My Story by Kamala Das – Book Review - Ajeesh Venugopalan

My Story by Kamala Das – Book Review

The Rise of the Marketing Scientists
March 27, 2019
March 28, 2019

Poetry does not grow ripe for us; we have to grow ripe enough for the poetry. Rightly said by Kamala Das in her Autobiography “My Story”; is no less than poetry in itself initially addressed to a prudish reading community in Kerala. More than an autobiography, I felt like it rang the bell as a wake-up call, to act against unjust in several ways for a minority of Indian women in the early 70’s who were undergoing patriarchal oppression. The more traditional folks of Kerala denied access to it from the women readers branding it immoral. No doubt to say, she was far ahead of her time. Almost forty years after she wrote her story, the civilization has indeed gone backward with marital rapes, child abuses or the brutal cases like the Nirbhaya still evoking the pain and testing endurance against times. Sad not to witness the evolution of civilization but for the technology and little increment in numbers what we call economics.

Kamala Das tears her self-image with absolute honesty or without having any self-pity just like Gandhi did in his autobiography “My Experiments with Truth.” Her first experience of discrimination came as a dark student when she was studying at a European school in Calcutta. Her lesbian experiences on a train journey to Nalappat followed by an early marriage and marital rape as she explains is indeed poignant.
While critics say most of it is a result of her wild imagination which she had later admitted to being true, the book is written in a chronological directive while was being treated for suspected leukaemia at a Bombay hospital. We believe that a human mind could travel far and wide when it’s on a journey of life and death. Hence it is entirely possible that it is her concoction and desire to complete her incomplete self while she was still alive. He thirst for love and lust clearly differentiated with evidence in her writings.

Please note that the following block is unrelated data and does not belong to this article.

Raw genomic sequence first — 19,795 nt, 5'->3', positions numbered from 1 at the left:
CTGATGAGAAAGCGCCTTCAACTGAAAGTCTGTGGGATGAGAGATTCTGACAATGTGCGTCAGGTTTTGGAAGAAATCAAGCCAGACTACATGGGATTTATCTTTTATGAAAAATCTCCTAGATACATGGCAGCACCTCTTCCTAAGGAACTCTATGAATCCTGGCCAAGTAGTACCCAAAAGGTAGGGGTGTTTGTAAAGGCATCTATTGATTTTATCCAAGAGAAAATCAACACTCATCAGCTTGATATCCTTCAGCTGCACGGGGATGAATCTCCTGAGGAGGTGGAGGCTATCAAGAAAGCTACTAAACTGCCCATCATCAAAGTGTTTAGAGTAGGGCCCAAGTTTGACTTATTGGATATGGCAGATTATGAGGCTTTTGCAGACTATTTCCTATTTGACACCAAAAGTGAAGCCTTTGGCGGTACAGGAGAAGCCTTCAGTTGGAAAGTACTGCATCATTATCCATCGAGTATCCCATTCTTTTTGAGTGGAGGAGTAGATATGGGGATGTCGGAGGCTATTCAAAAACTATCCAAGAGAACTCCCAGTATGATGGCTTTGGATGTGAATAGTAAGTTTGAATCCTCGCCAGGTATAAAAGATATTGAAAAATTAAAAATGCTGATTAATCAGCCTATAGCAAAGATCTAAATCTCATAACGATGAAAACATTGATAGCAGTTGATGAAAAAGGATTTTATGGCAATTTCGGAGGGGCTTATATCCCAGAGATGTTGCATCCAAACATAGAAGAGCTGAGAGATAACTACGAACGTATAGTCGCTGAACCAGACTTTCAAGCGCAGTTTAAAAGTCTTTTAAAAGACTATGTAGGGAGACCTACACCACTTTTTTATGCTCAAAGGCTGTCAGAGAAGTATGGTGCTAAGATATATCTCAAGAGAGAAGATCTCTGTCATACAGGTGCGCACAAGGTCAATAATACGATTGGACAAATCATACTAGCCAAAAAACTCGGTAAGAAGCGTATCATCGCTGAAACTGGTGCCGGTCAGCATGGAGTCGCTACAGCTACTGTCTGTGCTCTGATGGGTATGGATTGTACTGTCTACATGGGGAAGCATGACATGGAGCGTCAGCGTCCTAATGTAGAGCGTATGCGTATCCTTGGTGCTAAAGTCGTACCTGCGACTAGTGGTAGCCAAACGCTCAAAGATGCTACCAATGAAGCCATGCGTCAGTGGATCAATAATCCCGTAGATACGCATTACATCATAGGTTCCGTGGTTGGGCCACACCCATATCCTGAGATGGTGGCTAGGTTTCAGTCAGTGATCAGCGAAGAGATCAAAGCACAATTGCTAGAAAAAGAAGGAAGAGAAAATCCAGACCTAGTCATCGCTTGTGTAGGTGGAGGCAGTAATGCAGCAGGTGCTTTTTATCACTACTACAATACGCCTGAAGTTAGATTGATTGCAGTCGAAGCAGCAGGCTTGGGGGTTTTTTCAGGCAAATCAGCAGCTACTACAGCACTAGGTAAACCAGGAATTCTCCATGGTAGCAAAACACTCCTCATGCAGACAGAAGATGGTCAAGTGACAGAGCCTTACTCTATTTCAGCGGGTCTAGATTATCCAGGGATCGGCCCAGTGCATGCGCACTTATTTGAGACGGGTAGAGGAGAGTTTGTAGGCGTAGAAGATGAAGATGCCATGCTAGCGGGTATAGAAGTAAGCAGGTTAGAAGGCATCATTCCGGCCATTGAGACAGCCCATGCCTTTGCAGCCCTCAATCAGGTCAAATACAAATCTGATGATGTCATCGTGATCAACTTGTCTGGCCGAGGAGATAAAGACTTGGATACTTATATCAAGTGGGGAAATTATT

She has criticized the traditional arranged marriages where the mates are highly dissimilar. She reflected on her marriage as a flop and sustained it to save the face of the family. Her father who was a former editor in Mathrubhumi has tried to stop the book’s publication. However, it was against the will of a strong mind.  Moreover, her publisher knew the value, and it had to turn into an evergreen classic.
Poems as epigraphs in some of the chapters are a fascinating read and a testimony to the great poet she is eternal. One of my personal favourites is the following:

When I
Sleep, the outside
World crumbles, all contacts
Broken. So in that longer sleep
The world
Shall die, and I
Remain, just being
Also being a remaining.

Being a frequent speaker in various literary forums, she went on to become one of the most admired poets of our times. Known for courting controversy through words and actions, she accepted Islam and adopted a new pen name at the later stages of her life. Probably she saw her Krishna and remained as his Meera in eternal bliss posthumous.
The world
Shall die, and She
Remain, just being
Also being a remaining.
For one such eternal poet of our time.

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